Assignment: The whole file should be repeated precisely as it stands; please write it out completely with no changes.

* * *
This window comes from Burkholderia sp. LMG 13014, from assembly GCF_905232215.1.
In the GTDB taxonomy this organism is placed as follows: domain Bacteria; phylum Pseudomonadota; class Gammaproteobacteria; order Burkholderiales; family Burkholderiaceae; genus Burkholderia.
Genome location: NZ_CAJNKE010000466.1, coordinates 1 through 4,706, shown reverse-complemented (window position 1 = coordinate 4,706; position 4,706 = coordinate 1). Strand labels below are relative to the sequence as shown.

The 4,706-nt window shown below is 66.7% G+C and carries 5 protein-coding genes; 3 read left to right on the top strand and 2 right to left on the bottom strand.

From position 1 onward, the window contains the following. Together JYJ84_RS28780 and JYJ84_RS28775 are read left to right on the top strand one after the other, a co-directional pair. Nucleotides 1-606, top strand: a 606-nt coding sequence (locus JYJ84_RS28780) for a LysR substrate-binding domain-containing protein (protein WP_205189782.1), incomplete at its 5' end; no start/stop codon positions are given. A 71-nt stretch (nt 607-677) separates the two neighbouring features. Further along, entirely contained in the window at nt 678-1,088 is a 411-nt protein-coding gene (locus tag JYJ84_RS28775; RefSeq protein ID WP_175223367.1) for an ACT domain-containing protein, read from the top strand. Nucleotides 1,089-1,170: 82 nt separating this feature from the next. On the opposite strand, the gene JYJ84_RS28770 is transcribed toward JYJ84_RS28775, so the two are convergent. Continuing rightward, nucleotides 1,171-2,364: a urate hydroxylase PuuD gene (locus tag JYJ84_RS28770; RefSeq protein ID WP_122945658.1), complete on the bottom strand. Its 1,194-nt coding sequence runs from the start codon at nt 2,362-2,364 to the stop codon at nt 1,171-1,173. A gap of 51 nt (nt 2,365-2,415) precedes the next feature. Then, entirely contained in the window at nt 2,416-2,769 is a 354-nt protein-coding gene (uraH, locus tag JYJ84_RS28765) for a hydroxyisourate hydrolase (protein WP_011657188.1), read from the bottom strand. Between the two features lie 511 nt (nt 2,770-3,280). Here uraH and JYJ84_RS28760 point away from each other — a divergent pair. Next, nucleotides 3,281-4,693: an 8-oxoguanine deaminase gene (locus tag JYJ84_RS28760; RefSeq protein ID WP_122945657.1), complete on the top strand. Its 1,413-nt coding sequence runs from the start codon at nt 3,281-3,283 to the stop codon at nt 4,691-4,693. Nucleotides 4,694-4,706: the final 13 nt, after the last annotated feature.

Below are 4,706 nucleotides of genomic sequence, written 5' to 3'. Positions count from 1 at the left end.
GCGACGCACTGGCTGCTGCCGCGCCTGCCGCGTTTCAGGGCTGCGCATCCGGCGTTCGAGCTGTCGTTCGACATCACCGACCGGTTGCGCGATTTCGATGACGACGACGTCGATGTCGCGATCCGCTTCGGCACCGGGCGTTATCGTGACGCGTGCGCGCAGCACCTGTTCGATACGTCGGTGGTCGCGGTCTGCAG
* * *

This window comes from Burkholderia sp. LMG 13014, from assembly GCF_905232215.1.
In the GTDB taxonomy this organism is placed as follows: domain Bacteria; phylum Pseudomonadota; class Gammaproteobacteria; order Burkholderiales; family Burkholderiaceae; genus Burkholderia.
Genome location: NZ_CAJNKE010000466.1, coordinates 1 through 4,706, shown reverse-complemented (window position 1 = coordinate 4,706; position 4,706 = coordinate 1). Strand labels below are relative to the sequence as shown.

The 4,706-nt window shown below is 66.7% G+C and carries 5 protein-coding genes; 3 read left to right on the top strand and 2 right to left on the bottom strand.

From position 1 onward, the window contains the following. Together JYJ84_RS28780 and JYJ84_RS28775 are read left to right on the top strand one after the other, a co-directional pair. Nucleotides 1-606, top strand: a 606-nt coding sequence (locus JYJ84_RS28780) for a LysR substrate-binding domain-containing protein (protein WP_205189782.1), incomplete at its 5' end; no start/stop codon positions are given. A 71-nt stretch (nt 607-677) separates the two neighbouring features. Further along, entirely contained in the window at nt 678-1,088 is a 411-nt protein-coding gene (locus tag JYJ84_RS28775; RefSeq protein ID WP_175223367.1) for an ACT domain-containing protein, read from the top strand. Nucleotides 1,089-1,170: 82 nt separating this feature from the next. On the opposite strand, the gene JYJ84_RS28770 is transcribed toward JYJ84_RS28775, so the two are convergent. Continuing rightward, nucleotides 1,171-2,364: a urate hydroxylase PuuD gene (locus tag JYJ84_RS28770; RefSeq protein ID WP_122945658.1), complete on the bottom strand. Its 1,194-nt coding sequence runs from the start codon at nt 2,362-2,364 to the stop codon at nt 1,171-1,173. A gap of 51 nt (nt 2,365-2,415) precedes the next feature. Then, entirely contained in the window at nt 2,416-2,769 is a 354-nt protein-coding gene (uraH, locus tag JYJ84_RS28765) for a hydroxyisourate hydrolase (protein WP_011657188.1), read from the bottom strand. Between the two features lie 511 nt (nt 2,770-3,280). Here uraH and JYJ84_RS28760 point away from each other — a divergent pair. Next, nucleotides 3,281-4,693: an 8-oxoguanine deaminase gene (locus tag JYJ84_RS28760; RefSeq protein ID WP_122945657.1), complete on the top strand. Its 1,413-nt coding sequence runs from the start codon at nt 3,281-3,283 to the stop codon at nt 4,691-4,693. Nucleotides 4,694-4,706: the final 13 nt, after the last annotated feature.

Below are 4,706 nucleotides of genomic sequence, written 5' to 3'. Positions count from 1 at the left end.
GCGACGCACTGGCTGCTGCCGCGCCTGCCGCGTTTCAGGGCTGCGCATCCGGCGTTCGAGCTGTCGTTCGACATCACCGACCGGTTGCGCGATTTCGATGACGACGACGTCGATGTCGCGATCCGCTTCGGCACCGGGCGTTATCGTGACGCGTGCGCGCAGCACCTGTTCGATACGTCGGTGGTCGCGGTCTGCAG